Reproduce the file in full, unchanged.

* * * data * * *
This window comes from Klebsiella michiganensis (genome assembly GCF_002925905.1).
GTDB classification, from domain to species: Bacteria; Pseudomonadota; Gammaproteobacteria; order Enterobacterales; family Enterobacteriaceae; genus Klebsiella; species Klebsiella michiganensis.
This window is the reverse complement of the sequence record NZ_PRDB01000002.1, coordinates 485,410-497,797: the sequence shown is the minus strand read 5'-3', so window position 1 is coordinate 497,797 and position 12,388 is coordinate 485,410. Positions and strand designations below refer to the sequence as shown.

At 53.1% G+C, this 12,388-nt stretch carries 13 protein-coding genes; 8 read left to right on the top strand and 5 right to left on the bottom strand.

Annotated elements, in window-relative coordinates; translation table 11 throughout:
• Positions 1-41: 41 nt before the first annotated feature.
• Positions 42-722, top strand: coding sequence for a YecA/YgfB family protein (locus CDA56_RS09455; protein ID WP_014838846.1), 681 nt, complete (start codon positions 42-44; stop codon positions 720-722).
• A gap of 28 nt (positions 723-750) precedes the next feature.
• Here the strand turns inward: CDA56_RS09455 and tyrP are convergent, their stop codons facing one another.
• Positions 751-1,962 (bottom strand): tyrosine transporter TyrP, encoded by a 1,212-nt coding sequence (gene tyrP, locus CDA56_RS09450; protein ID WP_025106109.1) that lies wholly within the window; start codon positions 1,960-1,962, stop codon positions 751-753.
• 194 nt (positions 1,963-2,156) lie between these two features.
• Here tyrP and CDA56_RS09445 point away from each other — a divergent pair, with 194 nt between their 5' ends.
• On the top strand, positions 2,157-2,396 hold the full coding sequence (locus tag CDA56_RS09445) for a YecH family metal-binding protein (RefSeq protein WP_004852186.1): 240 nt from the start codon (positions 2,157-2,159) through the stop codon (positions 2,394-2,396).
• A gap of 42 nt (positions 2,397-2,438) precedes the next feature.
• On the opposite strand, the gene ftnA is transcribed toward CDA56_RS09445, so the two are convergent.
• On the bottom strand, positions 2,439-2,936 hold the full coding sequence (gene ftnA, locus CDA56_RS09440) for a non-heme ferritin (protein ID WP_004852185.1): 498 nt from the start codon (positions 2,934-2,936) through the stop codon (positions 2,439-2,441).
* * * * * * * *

This window comes from Klebsiella michiganensis (genome assembly GCF_002925905.1).
GTDB classification, from domain to species: Bacteria; Pseudomonadota; Gammaproteobacteria; order Enterobacterales; family Enterobacteriaceae; genus Klebsiella; species Klebsiella michiganensis.
This window is the reverse complement of the sequence record NZ_PRDB01000002.1, coordinates 485,410-497,797: the sequence shown is the minus strand read 5'-3', so window position 1 is coordinate 497,797 and position 12,388 is coordinate 485,410. Positions and strand designations below refer to the sequence as shown.

At 53.1% G+C, this 12,388-nt stretch carries 13 protein-coding genes; 8 read left to right on the top strand and 5 right to left on the bottom strand.

Annotated elements, in window-relative coordinates; translation table 11 throughout:
• Positions 1-41: 41 nt before the first annotated feature.
• Positions 42-722, top strand: coding sequence for a YecA/YgfB family protein (locus CDA56_RS09455; protein ID WP_014838846.1), 681 nt, complete (start codon positions 42-44; stop codon positions 720-722).
• A gap of 28 nt (positions 723-750) precedes the next feature.
• Here the strand turns inward: CDA56_RS09455 and tyrP are convergent, their stop codons facing one another.
• Positions 751-1,962 (bottom strand): tyrosine transporter TyrP, encoded by a 1,212-nt coding sequence (gene tyrP, locus CDA56_RS09450; protein ID WP_025106109.1) that lies wholly within the window; start codon positions 1,960-1,962, stop codon positions 751-753.
• 194 nt (positions 1,963-2,156) lie between these two features.
• Here tyrP and CDA56_RS09445 point away from each other — a divergent pair, with 194 nt between their 5' ends.
• On the top strand, positions 2,157-2,396 hold the full coding sequence (locus tag CDA56_RS09445) for a YecH family metal-binding protein (RefSeq protein WP_004852186.1): 240 nt from the start codon (positions 2,157-2,159) through the stop codon (positions 2,394-2,396).
• A gap of 42 nt (positions 2,397-2,438) precedes the next feature.
• On the opposite strand, the gene ftnA is transcribed toward CDA56_RS09445, so the two are convergent.
• On the bottom strand, positions 2,439-2,936 hold the full coding sequence (gene ftnA, locus CDA56_RS09440) for a non-heme ferritin (protein ID WP_004852185.1): 498 nt from the start codon (positions 2,934-2,936) through the stop codon (positions 2,439-2,441).